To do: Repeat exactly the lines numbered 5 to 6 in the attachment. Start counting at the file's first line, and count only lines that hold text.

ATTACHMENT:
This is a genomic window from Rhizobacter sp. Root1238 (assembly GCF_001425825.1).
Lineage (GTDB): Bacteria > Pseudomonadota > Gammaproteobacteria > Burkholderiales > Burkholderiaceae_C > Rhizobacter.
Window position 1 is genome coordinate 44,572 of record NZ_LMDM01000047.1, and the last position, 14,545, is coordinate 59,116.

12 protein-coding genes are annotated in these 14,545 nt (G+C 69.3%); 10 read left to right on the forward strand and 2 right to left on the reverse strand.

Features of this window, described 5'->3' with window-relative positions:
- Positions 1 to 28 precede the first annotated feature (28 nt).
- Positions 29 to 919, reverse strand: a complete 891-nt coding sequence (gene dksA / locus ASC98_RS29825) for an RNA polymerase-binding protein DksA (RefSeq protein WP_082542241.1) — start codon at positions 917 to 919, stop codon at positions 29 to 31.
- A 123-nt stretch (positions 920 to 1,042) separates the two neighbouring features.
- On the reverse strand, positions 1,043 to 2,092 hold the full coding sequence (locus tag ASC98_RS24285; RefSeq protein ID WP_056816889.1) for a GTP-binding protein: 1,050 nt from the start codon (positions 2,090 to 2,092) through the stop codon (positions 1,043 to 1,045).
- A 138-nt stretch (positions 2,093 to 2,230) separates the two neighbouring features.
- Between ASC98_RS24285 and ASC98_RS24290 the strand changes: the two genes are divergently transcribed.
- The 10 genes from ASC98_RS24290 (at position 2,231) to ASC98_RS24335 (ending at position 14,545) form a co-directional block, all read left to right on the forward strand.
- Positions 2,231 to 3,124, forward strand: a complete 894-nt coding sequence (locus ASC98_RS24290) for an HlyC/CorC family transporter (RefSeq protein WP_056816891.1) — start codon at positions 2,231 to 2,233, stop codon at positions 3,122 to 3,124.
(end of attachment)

Features of this window, described 5'->3' with window-relative positions:
- Positions 1 to 28 precede the first annotated feature (28 nt).